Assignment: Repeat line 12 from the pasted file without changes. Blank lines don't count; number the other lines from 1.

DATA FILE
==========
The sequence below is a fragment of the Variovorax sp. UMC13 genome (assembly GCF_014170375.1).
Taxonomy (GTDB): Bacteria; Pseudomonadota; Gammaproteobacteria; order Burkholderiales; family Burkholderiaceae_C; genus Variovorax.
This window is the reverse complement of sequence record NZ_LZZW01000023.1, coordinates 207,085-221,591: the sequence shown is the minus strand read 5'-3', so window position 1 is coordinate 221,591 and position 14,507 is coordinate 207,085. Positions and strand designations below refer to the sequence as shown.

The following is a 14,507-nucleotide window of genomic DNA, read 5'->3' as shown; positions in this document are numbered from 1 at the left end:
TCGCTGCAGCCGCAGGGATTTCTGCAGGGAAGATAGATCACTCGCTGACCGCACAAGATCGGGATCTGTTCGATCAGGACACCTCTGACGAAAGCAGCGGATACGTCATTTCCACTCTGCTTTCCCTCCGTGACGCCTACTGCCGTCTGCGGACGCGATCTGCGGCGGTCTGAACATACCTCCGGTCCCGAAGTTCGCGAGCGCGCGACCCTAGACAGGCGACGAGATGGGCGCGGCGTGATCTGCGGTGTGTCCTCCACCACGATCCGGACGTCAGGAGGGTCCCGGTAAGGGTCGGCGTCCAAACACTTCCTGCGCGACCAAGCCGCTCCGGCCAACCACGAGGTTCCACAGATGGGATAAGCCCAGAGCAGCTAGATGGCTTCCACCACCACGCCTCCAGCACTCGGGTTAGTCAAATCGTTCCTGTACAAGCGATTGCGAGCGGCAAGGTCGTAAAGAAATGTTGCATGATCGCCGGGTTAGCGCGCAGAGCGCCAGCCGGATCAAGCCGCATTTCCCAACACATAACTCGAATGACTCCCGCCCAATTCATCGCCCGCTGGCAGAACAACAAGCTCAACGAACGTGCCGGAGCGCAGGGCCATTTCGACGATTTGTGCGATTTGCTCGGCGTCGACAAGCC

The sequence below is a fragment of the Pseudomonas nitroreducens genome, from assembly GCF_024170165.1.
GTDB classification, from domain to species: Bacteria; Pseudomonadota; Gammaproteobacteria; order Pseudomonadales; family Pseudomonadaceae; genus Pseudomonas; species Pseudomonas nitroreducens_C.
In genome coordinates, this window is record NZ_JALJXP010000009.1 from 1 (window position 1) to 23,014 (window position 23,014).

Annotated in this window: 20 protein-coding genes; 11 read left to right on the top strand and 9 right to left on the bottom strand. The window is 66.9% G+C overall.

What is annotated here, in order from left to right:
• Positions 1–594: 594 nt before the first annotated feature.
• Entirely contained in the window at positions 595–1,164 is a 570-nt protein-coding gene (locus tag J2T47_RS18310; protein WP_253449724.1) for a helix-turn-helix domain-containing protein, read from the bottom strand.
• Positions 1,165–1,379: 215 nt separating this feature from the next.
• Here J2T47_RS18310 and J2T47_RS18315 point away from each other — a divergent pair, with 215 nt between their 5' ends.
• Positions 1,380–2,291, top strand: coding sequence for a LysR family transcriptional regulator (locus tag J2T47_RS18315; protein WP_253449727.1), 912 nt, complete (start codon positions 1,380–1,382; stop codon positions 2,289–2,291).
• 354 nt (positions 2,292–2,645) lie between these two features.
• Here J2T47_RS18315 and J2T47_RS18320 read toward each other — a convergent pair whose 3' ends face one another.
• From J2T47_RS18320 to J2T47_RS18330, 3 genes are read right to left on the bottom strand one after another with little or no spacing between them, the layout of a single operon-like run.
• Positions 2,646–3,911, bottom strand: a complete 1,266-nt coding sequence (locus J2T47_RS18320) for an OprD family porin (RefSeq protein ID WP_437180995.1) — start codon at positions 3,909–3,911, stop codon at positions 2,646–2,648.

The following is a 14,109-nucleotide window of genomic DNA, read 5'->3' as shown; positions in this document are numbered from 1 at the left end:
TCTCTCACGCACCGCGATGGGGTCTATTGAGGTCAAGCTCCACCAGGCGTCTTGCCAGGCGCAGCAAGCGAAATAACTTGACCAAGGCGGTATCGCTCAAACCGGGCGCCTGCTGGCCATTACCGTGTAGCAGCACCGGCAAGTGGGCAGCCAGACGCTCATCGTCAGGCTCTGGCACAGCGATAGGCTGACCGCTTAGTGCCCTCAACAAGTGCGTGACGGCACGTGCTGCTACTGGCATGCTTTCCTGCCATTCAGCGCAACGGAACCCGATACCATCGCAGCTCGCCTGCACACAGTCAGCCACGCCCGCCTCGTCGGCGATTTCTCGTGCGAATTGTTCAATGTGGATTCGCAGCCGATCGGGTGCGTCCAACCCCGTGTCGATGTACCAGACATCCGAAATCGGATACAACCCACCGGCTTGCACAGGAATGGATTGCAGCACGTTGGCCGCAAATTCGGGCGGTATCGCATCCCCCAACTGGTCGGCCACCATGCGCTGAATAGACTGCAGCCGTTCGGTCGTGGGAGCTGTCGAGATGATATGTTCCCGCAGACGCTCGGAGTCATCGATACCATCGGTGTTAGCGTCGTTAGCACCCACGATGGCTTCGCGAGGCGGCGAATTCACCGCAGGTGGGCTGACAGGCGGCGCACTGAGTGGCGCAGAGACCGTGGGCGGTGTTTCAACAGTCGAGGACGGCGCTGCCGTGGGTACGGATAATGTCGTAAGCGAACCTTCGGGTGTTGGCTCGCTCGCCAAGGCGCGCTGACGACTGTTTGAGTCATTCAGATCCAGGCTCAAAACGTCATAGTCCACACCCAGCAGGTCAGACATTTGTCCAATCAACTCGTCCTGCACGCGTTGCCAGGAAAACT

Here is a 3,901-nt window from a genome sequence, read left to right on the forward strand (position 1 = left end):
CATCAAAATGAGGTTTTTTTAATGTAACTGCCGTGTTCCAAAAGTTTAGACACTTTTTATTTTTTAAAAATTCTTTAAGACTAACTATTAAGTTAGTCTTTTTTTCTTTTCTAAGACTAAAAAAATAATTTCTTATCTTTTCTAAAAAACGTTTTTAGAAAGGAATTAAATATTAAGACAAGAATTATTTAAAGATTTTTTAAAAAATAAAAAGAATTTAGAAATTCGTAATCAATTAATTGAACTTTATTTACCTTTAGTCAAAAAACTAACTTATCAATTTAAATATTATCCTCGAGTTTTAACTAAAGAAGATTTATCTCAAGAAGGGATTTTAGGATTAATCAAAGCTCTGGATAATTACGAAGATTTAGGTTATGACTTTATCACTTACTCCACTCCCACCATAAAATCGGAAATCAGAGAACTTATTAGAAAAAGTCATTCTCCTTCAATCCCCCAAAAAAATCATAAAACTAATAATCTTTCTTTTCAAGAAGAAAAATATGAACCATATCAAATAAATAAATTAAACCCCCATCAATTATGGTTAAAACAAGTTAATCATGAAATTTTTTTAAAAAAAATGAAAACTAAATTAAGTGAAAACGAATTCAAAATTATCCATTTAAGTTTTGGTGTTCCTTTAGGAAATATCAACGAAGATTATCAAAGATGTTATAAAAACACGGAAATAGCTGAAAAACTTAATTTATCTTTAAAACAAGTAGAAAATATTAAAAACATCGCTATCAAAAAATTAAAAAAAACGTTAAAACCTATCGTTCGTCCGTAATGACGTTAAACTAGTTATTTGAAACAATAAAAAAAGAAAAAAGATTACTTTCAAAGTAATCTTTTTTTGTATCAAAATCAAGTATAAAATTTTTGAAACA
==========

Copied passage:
• Entirely contained in the window at positions 595–1,164 is a 570-nt protein-coding gene (locus tag J2T47_RS18310; protein WP_253449724.1) for a helix-turn-helix domain-containing protein, read from the bottom strand.